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Monday, April 15, 2024

Teenager pilot sets record for solo flight around the world

A 17-year-old Belgian-British pilot has become the youngest person to fly around the world solo in a small plane after taking off in March this year. Mack Rutherford flew through 52 countries over five continents, crossing the equator twice after he took off from Bulgaria on 23 March this year.

A 17-year-old pilot made history on Wednesday when he landed in Bulgaria, where his voyage began five months earlier, and became the youngest person to fly solo around the globe in a small aircraft.

Mack Rutherford, a dual citizen of Belgium and the United Kingdom, landed on an airport runway west of Sofia, the capital of Bulgaria, to accomplish his mission and secure two Guinness World Records. Rutherford not only flew solo around the world at a young age, but he also flew a microlight plane around the world.

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Rutherford has set a new world record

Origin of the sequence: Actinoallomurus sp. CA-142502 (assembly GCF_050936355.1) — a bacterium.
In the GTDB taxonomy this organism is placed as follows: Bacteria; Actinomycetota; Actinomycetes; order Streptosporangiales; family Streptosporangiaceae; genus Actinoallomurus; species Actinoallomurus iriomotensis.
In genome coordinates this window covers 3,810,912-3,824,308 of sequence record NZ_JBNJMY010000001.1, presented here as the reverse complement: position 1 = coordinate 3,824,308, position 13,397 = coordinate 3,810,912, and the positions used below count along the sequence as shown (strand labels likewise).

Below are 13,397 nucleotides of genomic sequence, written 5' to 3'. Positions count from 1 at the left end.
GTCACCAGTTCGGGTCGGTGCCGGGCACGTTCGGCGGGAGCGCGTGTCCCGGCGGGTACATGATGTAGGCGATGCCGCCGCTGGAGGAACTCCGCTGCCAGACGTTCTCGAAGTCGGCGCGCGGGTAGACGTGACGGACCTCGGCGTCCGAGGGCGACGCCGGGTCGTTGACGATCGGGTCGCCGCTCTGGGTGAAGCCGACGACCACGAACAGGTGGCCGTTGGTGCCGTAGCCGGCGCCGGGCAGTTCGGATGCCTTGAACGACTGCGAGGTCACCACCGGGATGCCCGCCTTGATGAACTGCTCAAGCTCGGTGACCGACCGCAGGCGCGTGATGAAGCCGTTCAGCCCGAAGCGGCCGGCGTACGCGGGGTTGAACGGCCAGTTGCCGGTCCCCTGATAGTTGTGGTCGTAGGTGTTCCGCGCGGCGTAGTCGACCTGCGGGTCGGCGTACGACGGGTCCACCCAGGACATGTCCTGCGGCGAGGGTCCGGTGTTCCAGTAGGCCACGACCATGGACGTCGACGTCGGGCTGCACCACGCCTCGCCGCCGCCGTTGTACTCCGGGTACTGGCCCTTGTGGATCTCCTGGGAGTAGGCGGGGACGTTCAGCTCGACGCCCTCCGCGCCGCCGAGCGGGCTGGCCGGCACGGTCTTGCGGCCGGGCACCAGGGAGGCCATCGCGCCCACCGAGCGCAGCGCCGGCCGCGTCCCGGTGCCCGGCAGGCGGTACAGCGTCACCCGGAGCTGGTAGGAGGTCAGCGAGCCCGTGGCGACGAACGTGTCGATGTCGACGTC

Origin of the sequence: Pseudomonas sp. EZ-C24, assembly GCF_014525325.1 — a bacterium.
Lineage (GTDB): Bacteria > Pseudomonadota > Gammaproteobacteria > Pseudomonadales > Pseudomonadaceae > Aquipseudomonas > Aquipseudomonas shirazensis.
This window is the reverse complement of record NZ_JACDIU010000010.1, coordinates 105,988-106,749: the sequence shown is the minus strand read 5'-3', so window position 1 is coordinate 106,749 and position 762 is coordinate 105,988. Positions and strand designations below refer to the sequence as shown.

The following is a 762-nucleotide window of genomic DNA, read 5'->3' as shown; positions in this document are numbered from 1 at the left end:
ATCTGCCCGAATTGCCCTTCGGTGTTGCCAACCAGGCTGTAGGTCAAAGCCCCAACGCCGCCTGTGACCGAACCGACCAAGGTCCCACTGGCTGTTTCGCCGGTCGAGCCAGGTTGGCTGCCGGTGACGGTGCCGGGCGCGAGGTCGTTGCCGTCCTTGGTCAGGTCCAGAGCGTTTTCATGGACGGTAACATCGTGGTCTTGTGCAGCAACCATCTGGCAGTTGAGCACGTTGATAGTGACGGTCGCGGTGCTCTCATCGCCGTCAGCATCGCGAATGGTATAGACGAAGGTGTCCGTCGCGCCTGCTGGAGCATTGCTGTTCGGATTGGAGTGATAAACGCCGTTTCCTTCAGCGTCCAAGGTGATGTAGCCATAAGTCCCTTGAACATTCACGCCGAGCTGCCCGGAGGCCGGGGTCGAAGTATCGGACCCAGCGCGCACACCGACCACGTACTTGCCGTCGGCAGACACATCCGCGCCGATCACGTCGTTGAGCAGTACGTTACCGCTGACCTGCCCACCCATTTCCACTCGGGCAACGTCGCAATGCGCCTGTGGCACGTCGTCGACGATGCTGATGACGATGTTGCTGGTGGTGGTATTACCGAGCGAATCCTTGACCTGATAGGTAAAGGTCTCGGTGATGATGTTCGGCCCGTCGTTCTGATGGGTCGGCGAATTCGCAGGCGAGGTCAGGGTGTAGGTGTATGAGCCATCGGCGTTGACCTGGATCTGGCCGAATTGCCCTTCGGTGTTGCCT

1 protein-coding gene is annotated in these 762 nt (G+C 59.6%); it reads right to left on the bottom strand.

Rutherford expressed his hope that his success will encourage young people to follow their goals.

“Just follow your dreams, no matter how old you are – work hard and move forward to achieve your goals,” he said after he stepped out of the aircraft.

The previous ultralight record belonged to his sister Zara, who finished her own round-the-world journey in January at the age of 19. Travis Ludlow of Britain, who was 18 when he completed a solo flight around the world last year, lost the age record to Mack Rutherford.

The journey, which began on March 23, took Rutherford through 52 countries over five continents. He turned 17 during the trip. To set a mark recognized by the Guinness World Records, he crossed the equator twice.

Born into a family of aviators, Rutherford qualified for his pilot’s license in 2020, which at the time, made him the youngest pilot in the world at the age of 15.

His solo trip flying around the world kicked off in Bulgaria because his sponsor, the web hosting company ICDSoft, is headquartered in Sofia and loaned him the plane.

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Rutherford, like his sister, piloted a Shark, one of the world’s fastest ultralight aircraft with a cruising speed of 300 kph (186 mph). It was originally a two-seater, but the second seat was swapped out for an additional gasoline tank to accommodate his lengthy voyage.

The journey, which was initially anticipated to take up to three months, took longer due to a number of unanticipated challenges along the road, including monsoon rains, sandstorms, and high temperatures.